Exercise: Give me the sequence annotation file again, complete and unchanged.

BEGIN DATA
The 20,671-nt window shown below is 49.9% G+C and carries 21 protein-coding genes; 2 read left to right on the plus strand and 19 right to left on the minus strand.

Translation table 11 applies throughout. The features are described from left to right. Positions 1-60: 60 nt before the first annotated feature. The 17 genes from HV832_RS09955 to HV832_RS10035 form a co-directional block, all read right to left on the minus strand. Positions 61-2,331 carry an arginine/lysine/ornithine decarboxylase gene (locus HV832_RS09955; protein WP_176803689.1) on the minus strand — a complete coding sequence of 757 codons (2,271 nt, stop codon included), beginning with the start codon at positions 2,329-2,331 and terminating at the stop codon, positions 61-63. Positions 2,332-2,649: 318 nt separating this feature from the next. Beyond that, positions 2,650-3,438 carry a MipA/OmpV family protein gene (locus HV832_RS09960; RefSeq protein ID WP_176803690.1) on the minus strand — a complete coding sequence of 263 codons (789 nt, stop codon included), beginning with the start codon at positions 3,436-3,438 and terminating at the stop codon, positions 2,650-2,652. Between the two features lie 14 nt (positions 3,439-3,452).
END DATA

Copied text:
The 20,671-nt window shown below is 49.9% G+C and carries 21 protein-coding genes; 2 read left to right on the plus strand and 19 right to left on the minus strand.

Translation table 11 applies throughout. The features are described from left to right. Positions 1-60: 60 nt before the first annotated feature. The 17 genes from HV832_RS09955 to HV832_RS10035 form a co-directional block, all read right to left on the minus strand. Positions 61-2,331 carry an arginine/lysine/ornithine decarboxylase gene (locus HV832_RS09955; protein WP_176803689.1) on the minus strand — a complete coding sequence of 757 codons (2,271 nt, stop codon included), beginning with the start codon at positions 2,329-2,331 and terminating at the stop codon, positions 61-63. Positions 2,332-2,649: 318 nt separating this feature from the next. Beyond that, positions 2,650-3,438 carry a MipA/OmpV family protein gene (locus HV832_RS09960; RefSeq protein ID WP_176803690.1) on the minus strand — a complete coding sequence of 263 codons (789 nt, stop codon included), beginning with the start codon at positions 3,436-3,438 and terminating at the stop codon, positions 2,650-2,652. Between the two features lie 14 nt (positions 3,439-3,452).